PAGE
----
One key element of LinkedIn is making connections. Having people willing to connect with you is effectively an endorsement of your professional capability, so it’s worth building your connection count, if you can.
But outside of the people you know and have worked with, how do you go about ‘building’ connections? How many connections do you need to be seen as a good prospect? While the answer can vary, depending on your position and purpose, there are a couple of key tricks to increasing your LinkedIn connections while actively constructing your extended LinkedIn network.
1. College Alumni
If you are having trouble finding connections among the group of people you interact with on a daily basis, try reaching out to college alumni. If you are an established professional, these connections may be old friends or colleagues. IF you are a new grad, these connections can be alumni from your school that note in their profile that they are open to helping students get a start in their career.
2. LinkedIn Open Networkers (LIONS)
LinkedIn Open Networkers are the members of a professional social networking site that encourage connections from any member of the site by publicly declaring they are open networkers. In other words, they are open to connecting with anyone who sends an invitation to them.
You can find LinkedIn Open Networkers by searching Linkedin for terms such as “LION” or “open networker.” One of the advantages of connecting with lions is that they will almost always accept your connection request. LinkedIn monitors this acceptance rate closely, and it will factor into your algorithmic ranking and determine how many people you can send requests to.
Similar to LIONS, most recruiters are open to new connections, provided you are in a relevant industry. The only issue with recruiters is that they may have reached their maximum number of connections on LinkedIn.
4. Join Groups
Joining groups that relate to your hobbies or professional industry can be a great way to make new connections. If you actively comment on posts within a group’s page, and people find your insights useful, you will find yourself receiving a number of connection requests.
5. Change Your Headline
Sometimes people send a connection request, simply because they are curious to learn more about what you do. Having a headline, like the one below, that clearly states your job title and expresses your broader professional goals, is much more inviting. Note: while it’s best not to use them excessively, LinkedIn does allow users to use bullet points and icons, throughout their profile, even in the headline.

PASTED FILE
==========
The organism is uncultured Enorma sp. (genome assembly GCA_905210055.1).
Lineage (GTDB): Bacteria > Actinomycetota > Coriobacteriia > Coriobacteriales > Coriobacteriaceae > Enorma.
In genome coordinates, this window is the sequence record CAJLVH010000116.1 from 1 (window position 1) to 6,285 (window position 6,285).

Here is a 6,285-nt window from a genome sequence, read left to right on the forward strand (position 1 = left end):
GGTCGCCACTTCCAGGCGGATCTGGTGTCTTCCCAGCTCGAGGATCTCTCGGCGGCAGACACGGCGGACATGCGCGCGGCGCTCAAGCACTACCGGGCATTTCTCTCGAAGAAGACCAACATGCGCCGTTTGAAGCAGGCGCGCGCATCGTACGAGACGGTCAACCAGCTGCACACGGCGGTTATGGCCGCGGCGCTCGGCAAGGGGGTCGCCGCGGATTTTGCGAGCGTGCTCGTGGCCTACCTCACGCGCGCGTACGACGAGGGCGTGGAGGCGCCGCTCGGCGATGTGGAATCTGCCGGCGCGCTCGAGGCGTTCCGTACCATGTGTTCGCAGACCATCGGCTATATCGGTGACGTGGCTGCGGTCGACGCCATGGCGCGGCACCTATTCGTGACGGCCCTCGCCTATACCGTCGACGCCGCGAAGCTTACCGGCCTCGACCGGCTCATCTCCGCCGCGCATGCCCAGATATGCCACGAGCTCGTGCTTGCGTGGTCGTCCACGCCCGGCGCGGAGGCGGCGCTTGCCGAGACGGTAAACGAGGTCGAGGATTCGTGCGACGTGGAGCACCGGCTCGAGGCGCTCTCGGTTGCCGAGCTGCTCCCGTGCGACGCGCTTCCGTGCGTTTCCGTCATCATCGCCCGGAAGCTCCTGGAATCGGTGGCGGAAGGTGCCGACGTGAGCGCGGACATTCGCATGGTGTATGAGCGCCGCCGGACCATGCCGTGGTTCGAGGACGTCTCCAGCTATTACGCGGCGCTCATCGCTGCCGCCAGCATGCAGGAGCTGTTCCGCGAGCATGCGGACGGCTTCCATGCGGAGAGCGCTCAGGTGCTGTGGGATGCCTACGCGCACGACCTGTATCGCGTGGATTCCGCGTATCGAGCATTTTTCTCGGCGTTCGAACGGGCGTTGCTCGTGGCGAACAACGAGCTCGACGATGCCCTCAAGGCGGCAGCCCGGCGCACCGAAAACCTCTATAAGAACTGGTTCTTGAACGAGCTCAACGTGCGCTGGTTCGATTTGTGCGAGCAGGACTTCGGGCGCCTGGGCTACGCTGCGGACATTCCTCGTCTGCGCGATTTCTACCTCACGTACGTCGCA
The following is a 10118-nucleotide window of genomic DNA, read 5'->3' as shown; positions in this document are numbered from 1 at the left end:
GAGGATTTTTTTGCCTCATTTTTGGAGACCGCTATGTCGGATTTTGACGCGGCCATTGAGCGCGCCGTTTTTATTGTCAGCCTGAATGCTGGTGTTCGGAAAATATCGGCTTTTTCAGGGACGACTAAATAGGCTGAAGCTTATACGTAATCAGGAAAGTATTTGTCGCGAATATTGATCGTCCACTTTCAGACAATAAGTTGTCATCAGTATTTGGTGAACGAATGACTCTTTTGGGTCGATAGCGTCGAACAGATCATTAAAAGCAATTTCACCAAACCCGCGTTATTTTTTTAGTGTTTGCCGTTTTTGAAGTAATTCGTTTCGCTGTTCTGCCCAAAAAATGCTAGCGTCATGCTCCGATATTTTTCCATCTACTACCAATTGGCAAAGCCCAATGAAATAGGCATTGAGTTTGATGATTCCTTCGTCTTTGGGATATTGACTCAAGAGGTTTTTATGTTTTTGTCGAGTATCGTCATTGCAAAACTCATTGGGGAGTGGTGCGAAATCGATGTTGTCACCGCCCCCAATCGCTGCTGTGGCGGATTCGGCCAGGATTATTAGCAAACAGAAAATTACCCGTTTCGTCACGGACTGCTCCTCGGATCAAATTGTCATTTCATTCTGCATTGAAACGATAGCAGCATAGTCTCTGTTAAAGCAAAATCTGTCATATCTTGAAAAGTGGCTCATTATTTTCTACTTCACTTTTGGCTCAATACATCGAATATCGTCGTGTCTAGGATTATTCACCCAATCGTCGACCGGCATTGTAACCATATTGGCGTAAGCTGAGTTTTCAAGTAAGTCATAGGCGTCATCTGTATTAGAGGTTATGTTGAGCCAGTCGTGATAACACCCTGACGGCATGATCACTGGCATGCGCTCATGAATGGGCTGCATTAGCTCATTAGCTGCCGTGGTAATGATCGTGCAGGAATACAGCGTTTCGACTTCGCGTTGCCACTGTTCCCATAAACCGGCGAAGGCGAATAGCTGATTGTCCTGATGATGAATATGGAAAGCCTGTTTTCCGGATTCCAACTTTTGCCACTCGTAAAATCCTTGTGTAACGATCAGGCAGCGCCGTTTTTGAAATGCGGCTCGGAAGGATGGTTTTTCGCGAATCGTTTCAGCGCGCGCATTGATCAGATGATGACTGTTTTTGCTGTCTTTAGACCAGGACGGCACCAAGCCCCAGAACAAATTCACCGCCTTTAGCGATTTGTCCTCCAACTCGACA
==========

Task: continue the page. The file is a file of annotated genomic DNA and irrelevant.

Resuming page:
6. Add publications
If you have articles, presentations, or other content that has been published online (and is high quality), make sure you include this in the publication section. Based on my experience with LinkedIn’s search algorithm, this is information plays a major role in boosting a second or third degree connection when searching for content.
7. Make Sure Your Profile is Completely Filled Out
The reason recruiters always seek out your Linkedin profile is because they’re looking for more information about you to determine if you’re the right fit for their organization. An incomplete Linkedin profile defeats that purpose and creates a bad impression of you as an employee.
Don’t let’s an incomplete profile hurt your chances of finding a job, your profile is simply another tool used to sell you as an employee, don’t let it go to waste! Put as much value and content into your Linkedin profile as possible.
Linkedin does an excellent job of telling you how to have a complete profile by constantly giving you suggestions. You just have to click “improve your profile” as shown below
I don’t advertise my profile using key phrases (LION, no IDK, open networker). Regardless, by optimizing my profile, and making strategic connections, I get hundreds if not thousands of connection requests per month. This illustrates how important it is to grow your network. I literally cannot even keep up with my requests at this point!